As we all know, seasons change. For three years we’ve had the privilege of having Dani Espiritu as our Education Specialist. She is an amazing teacher who not only developed relationships with so many schools, teachers and students, but also lives out her values, the same that Hoʻokuaʻāina seeks to embody, through her teaching and manner. In June, she transitioned out of her position with us as a staff member to finish her doctoral dissertation. We will be forever grateful to her many contributions and she will be greatly missed, yet will always be a part of our Hoʻokuaʻāina ʻohana.

As Dani transitioned out, we knew it would be extremely difficult to fill her shoes. Instead of trying to hire for her position, we created a new position- Education and Outreach Coordinator. We are pleased to announce the hiring of Makana Wilhelm, a recent graduate from the Hawaiian Studies and Language program at UH Hilo. Makana brings to the team fresh and innovative perspectives and ideas to engage with our community. She is helping to navigate the challenges of virtual learning and our connection with the schools and community groups we have built relationships with who have not been able to visit us physically during this time. In addition, she adds greater depth to our Hawaiian culture and language foundation of teaching as well as her intimate understanding of the mission and purpose of Hoʻokuaʻāina. We believe she will challenge us and help us grow as an organization.

We are so looking forward to the time when we can have groups return and make poi again. Until things open up and we are able to do so, please continue to engage with us on our social media sites. (@hookuaaina) Connecting with us in this manner means so much because in-person relationships (pilina) and experiential engagement are some of our most important values. If we canʻt meet face to face, at least we can connect in this manner. E mālama ʻoe i kou kino! (take care of your health)

Aloha no,
Dean

Education and Outreach Update: July 2020

Written By Makana Wilhelm – Education and Outreach Coordinator

Kilo and Kalo event at Hui Mālama o ke Kai with Mālama Honua PCS and Blanche Pope Elementary

Aloha nui e ka mea heluhelu, 

With schools closing down in March because of COVID-19, we wanted to find ways to continue connecting with our students while they were stuck at home. In our Kupuohi program, many of the schools visit 4 times during the year with the final quarter being the culminating lesson where students get a chance to kuʻi the kalo they have been caring for all year long. It is the most exciting of the 4 visits and the one returning students look forward to the most. You can imagine their disappointment when all of the schools had to cancel their final visit for the year. In total, 19 school visits were canceled due to COVID. Because we have worked hard to build these connections with the students and their families, we chose to find creative ways to continue connecting with our students and teachers in the Kupuohi program. We quickly shifted our focus to create virtual learning opportunities through live feeds with our staff so keiki could talk to familiar faces on the farm. Several tutorial videos were created by staff demonstrating the various tasks around kalo cultivation. A fun virtual farm tour was produced that the keiki really enjoyed with their ʻohana.  All of these helped us to strengthen the relationship already established throughout the year and also make the best of a tragic situation.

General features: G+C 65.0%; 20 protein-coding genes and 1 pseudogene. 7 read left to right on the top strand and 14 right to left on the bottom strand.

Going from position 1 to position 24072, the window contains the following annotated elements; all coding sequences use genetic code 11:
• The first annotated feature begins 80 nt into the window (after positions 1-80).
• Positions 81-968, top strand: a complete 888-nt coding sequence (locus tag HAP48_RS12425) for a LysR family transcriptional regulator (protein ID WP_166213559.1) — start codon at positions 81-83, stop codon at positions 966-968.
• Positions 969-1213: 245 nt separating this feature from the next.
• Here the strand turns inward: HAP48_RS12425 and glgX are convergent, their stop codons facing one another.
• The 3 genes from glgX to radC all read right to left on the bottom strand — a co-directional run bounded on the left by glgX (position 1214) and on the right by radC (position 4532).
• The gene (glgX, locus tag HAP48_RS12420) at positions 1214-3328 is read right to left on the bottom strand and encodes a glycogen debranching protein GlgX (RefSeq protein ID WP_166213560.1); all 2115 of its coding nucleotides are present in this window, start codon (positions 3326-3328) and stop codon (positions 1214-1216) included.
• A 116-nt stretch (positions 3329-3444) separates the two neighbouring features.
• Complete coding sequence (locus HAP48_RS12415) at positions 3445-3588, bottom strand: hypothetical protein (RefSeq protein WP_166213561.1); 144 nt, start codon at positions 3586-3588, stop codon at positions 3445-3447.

Join us as we give you a tour of the farm at Kapalai where we grow our kalo in addition to other crops and where we run all programming for our non-profit Hoʻokuaʻāina.

 Aside from school groups being canceled, it was pretty much business as usual for our staff and interns. Deemed an essential service during the COVID crisis, Hoʻokuaʻāina continued to work hard to supply our community with kalo. Without our normal school and community group visits, we have had an opportunity to really reflect on how essential growing kalo is. The demand for kalo has doubled in the past 3 months which has been record breaking for us, so much so that we had to stop taking individual orders for a few weeks in order for the patches to catch up. After each bountiful harvest, we have had more than enough huli (kalo cuttings for replanting) to share with farmers, keiki, and ʻohana who are eager to plant kalo in their backyards.

Meakala shows simple ways to plant kalo (huli) in your home garden or in a pot if you don’t have space in the ground.

One of the incredible outcomes of the crisis was that we were able to donate over one thousand pounds of kalo (thanks to the Consuelo Foundation and the Omidyar Foundation) directly to the students and families of Mālama Honua PCS and Blanche Pope Elementary. Along with the cooked kalo, we provided families with huli (kalo cuttings for planting) and an observation journal created by our team called “Kilo with Kapalili” for keiki to track the growth of their kalo and to build a relationship with their environment through kilo (scientific observation). In the month of May, we gave away over 3,000 huli to families from every moku (district) on Oʻahu. The response and gratitude we experienced from the recipients was overwhelming. We witnessed how empowering it is for kānaka to be able to plant and eat kalo straight from their own garden which has been truly inspiring for our Hoʻokuaʻāina ʻohana. 

As for what’s next, we are still unsure what programs will look like with the ongoing pandemic. However, we are committed to continuing our attempt to connect virtually through video content, lessons, activities, and opportunities for students and the community to engage with the work here at Kapalai.